One of the highlights of any such tour was always driving by the brick house on 16th Street. That house had been Grandma Hawkins’s home from age fourteen until she was married, and it was her parents’ home during the rest of their lives. It was “Grandpa and Grandma’s house” to the six grandchildren of Ferd and Esther Porter (including Agnes and Lyman, mentioned and pictured below). In addition, the property was the site of the well, or cistern, in which Samuel Stauffer had lost his life in 1899 in his efforts to save the life of another; Grandma was not quite six when that happened. Though the property had been sold and went out of the family following her father Ferd’s death in late 1944, it continued to be cherished by those in whose lives it had played a significant part.

I have a childhood memory that illustrates the importance of the Memorial Day cemetery visits, this one in 1946 near the end of our family furlough. My uncle Paul Hawkins had come home from WWII at Christmas time in 1945, and it wasn’t long before he fell in love with the girl who would be his wife for 45 years until his death. They set the date for a May wedding. Memorial Day that year fell just twelve days after the wedding, and I clearly remember that there was no debate about the fact that this brand-new family member had to make the cemetery tour with the rest of us that year. Even as a ten-year-old I picked up on that, and it would stick with me.

Of course our world has changed immensely since Grandma Hawkins’s lifetime during the first half of the Twentieth Century. Almost no one lives near their family roots anymore. Even in Grandma’s lifetime, only one of her three children ended up where she had grown up. The rest of us have scattered —to other states, to several other states in one lifetime, and even to other countries. It isn’t the same world, and we don’t live the same kinds of lives. But those predecessors are still our roots. As I expressed in the introduction to this family-history website, “They are not just names on mildewed headstones or in dusty archives. They were human beings whose blood flows in my flesh today. Without them, I wouldn't be here or be who I am.”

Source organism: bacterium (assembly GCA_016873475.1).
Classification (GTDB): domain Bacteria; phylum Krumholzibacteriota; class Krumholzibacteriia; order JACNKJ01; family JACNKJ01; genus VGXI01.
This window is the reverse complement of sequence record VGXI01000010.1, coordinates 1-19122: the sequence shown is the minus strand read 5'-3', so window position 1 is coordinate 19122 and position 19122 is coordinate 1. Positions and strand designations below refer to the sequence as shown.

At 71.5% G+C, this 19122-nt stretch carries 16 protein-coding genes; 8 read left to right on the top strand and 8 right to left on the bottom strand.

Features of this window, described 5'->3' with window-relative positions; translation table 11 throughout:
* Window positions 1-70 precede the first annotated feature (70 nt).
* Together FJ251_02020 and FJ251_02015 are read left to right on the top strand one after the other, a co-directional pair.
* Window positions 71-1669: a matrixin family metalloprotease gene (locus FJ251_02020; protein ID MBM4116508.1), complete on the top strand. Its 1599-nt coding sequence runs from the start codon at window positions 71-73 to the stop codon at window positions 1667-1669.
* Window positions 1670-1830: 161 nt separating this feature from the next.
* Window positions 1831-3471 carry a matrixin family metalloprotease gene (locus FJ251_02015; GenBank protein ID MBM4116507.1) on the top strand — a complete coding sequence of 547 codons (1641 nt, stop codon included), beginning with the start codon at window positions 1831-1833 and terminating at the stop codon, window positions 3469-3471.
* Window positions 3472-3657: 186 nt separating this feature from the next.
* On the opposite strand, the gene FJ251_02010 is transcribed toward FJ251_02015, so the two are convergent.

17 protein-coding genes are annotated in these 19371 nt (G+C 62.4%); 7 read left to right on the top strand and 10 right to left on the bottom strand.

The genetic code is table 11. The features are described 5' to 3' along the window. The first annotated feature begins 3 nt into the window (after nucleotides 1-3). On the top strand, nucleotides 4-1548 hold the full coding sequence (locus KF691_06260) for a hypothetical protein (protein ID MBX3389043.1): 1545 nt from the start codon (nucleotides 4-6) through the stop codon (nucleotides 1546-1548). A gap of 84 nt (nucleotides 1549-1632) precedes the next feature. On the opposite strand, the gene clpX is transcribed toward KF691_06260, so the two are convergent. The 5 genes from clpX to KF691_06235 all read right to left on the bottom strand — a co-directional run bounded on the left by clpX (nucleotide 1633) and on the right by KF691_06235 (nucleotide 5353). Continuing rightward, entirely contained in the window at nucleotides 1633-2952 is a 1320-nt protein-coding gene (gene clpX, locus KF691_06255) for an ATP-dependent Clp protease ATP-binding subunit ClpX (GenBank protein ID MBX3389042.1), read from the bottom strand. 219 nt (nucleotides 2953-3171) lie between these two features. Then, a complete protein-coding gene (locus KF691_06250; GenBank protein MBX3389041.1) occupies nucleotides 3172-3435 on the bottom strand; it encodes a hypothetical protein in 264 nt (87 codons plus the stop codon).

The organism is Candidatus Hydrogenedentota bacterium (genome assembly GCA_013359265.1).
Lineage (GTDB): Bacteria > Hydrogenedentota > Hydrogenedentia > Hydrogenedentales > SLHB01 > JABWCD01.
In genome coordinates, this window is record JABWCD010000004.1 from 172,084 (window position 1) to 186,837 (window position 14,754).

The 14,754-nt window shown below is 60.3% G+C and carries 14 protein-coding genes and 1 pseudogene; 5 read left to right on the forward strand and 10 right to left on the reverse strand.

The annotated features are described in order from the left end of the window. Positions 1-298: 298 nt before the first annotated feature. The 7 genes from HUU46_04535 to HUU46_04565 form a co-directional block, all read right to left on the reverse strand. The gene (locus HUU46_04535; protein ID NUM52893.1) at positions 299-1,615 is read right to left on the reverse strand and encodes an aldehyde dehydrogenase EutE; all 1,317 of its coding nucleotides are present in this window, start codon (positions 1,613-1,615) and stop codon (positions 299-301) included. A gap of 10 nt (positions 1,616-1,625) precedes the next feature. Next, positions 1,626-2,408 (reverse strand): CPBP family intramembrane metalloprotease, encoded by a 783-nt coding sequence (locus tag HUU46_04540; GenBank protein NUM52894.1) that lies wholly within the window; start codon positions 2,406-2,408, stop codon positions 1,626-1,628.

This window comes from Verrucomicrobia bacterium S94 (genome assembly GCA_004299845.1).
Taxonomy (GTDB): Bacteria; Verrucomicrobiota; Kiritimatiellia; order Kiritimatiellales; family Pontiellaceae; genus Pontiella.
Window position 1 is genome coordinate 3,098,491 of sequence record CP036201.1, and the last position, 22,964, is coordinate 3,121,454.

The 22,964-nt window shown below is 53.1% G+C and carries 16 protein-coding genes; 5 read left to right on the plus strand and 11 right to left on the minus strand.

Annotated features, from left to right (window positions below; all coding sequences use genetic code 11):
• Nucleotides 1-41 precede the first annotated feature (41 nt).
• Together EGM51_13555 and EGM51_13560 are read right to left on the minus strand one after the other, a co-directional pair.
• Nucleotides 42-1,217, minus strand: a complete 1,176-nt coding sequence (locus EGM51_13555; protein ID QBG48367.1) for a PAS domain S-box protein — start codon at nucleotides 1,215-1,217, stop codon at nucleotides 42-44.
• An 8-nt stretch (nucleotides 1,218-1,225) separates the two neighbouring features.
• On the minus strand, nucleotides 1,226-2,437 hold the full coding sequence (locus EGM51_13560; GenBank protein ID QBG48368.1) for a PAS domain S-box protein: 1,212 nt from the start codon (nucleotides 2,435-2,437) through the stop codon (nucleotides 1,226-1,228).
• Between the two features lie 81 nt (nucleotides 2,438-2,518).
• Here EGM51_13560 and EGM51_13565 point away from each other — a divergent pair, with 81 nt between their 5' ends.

Life in today’s world is always full of other things—current, now things that seem more relevant than ancestors. Yet some of us have found great satisfaction in exploring those ancestral roots. It has been my pleasure to learn as much as possible about them, to rebuild their lives from what information is available, and to share that knowledge on this website and on these “ancestor tours.” I hope it helps others feel closer to them.

Navigating the Accounts

In each tour I have given the date, somewhat of a title, and listed the names of the people who were involved in the occasion. Then I’ve told the background and story for each tour, identified the highlight(s) of that occasion, and included pictures taken at that time. Quotes indicate subheads within a link. The word “link” refers to entries in this Scrapbook. Italics refer to Index page in the Scrapbook. Example: See “Family Stories” under Ferd and Esther in Porter link

Gathered and listening around Stauffer resting places in Bennett 
Cemetery in Chester Township, Ottawa County, Michigan 2014

Arriving at the Brooklawn Cemetery, also in Chester Township 2014